6. Take an Inventory of Assets

Determine the existence of any of the assets held by the decedent. Maintain an inventory of the assets. Such assets may include:

  • Bank accounts
  • Life insurance policies
  • Stocks and bonds
  • Retirement accounts: 401K, IRA accounts, etc.
  • Real estate
  • Any personal belongings
  • Business interests

7. Take an Inventory of Liabilities

Determine the existence of the decedent’s liabilities, and maintain an inventory. Liabilities may include:

  • Mortgages
  • Household bills
  • Medical or funeral expenses
  • Other secured obligations

8. Maintain Proof of Payment for Expenses

Hold onto any receipts, bills, invoices, and canceled checks for payment of any expenses. The individual appointed as the personal representative must supply evidence of payment to the probate court.

9. Hold onto Documents and Mail of Decedent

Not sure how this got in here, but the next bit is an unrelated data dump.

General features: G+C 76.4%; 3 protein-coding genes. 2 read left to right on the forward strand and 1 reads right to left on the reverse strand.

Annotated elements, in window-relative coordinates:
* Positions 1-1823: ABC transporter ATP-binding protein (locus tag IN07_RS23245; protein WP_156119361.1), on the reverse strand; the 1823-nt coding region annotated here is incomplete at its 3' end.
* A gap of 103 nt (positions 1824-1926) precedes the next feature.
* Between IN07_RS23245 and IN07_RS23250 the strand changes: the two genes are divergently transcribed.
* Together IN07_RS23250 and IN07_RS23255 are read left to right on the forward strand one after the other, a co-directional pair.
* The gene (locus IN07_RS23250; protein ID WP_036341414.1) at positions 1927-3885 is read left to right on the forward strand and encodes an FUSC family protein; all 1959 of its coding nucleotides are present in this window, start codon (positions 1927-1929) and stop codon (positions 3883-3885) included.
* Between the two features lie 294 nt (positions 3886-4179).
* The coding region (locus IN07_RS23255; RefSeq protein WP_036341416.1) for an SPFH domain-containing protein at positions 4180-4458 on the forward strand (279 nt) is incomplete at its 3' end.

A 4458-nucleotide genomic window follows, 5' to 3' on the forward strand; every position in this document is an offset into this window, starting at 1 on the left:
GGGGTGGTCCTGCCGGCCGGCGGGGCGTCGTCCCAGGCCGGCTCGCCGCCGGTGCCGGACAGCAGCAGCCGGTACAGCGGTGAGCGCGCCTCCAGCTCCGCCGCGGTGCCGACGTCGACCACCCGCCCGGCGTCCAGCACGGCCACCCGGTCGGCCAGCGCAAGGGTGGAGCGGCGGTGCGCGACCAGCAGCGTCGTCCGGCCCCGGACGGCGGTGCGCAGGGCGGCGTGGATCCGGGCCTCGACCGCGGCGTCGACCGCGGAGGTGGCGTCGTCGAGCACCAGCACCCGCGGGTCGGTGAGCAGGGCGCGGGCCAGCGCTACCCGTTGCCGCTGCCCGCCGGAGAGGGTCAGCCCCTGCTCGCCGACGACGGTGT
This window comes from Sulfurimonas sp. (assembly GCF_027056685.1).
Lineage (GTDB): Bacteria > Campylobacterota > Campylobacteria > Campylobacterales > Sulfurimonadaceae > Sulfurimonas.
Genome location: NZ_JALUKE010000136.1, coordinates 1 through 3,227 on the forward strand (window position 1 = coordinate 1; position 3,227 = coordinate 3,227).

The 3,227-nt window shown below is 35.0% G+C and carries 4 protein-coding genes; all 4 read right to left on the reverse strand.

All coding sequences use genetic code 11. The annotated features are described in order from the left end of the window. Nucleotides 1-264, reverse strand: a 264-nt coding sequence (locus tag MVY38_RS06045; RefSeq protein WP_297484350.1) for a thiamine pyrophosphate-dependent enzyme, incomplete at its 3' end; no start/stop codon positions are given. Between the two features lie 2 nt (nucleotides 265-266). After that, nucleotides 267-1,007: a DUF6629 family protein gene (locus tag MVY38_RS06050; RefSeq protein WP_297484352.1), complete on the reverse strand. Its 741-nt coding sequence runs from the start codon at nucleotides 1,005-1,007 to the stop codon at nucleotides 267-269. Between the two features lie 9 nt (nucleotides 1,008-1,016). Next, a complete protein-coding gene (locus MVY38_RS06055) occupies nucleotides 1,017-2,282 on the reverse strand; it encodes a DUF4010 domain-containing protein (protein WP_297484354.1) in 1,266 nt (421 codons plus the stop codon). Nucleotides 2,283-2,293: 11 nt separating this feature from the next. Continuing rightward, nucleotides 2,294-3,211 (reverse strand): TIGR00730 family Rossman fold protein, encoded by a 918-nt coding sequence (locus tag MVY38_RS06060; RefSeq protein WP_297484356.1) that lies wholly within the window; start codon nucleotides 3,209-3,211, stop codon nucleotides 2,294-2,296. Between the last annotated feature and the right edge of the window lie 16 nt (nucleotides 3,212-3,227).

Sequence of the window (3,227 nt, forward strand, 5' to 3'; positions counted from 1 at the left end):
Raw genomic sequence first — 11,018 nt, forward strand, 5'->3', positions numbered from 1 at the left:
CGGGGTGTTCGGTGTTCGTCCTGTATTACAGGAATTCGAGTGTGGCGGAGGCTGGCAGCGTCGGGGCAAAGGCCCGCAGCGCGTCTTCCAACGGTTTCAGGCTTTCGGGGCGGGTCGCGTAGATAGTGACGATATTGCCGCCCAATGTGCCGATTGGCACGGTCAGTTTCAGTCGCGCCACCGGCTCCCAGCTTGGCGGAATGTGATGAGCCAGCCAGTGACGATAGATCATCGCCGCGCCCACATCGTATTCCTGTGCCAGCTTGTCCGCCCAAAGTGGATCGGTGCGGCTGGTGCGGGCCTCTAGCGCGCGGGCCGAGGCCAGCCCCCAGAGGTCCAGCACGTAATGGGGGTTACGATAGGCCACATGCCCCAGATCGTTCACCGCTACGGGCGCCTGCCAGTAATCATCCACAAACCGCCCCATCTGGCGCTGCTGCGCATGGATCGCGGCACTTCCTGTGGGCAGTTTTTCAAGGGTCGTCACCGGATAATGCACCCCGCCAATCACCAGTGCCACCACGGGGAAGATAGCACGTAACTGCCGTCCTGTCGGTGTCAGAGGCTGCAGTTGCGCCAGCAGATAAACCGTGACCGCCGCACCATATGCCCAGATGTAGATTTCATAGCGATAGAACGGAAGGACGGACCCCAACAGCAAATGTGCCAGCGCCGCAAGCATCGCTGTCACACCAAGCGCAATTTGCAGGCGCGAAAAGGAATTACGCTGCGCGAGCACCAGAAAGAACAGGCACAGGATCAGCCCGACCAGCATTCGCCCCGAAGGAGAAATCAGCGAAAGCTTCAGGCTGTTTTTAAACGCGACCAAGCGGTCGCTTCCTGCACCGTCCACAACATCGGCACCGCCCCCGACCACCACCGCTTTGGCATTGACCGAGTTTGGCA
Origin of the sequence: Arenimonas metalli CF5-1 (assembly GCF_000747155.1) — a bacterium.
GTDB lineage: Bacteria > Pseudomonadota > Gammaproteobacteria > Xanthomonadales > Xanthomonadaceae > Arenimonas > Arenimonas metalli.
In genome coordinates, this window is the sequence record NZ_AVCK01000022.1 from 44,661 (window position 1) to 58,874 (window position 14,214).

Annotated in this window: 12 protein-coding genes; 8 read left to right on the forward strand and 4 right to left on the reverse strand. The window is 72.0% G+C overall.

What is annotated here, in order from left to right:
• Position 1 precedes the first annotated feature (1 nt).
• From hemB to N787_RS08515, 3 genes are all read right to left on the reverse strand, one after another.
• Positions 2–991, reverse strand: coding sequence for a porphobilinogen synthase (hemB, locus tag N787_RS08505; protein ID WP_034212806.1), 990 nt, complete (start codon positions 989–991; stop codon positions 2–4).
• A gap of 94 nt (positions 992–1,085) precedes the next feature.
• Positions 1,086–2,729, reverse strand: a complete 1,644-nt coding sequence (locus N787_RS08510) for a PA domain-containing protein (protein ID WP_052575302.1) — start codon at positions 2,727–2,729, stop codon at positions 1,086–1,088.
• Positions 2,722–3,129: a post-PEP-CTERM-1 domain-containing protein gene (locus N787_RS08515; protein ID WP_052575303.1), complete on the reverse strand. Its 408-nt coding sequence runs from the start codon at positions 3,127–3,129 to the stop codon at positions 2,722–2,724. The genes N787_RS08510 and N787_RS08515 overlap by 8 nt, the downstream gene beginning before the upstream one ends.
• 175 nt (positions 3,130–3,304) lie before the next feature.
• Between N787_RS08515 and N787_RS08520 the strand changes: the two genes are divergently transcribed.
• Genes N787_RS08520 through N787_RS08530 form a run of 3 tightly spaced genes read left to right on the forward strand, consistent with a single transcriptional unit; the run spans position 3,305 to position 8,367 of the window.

Keep any documents including life insurance policies and certificates. Hold onto these documents even if the policyholder stopped paying because the policy may still apply. Also, keep any mail or letters as they may be needed later to prove payment or ownership of assets.

10. Secure Assets

Secure any valuable personal property of the decedent. If any property is distributed before taking inventory, it can be very hard to keep track of the property. Also, keep paying insurance for any property including a house or car in order to ensure that the assets are protected during the probate process.

11. Save Obituary Notices

Save any obituary notices because insurance companies may require a dated publication to process claims.

12. Order Death Certificates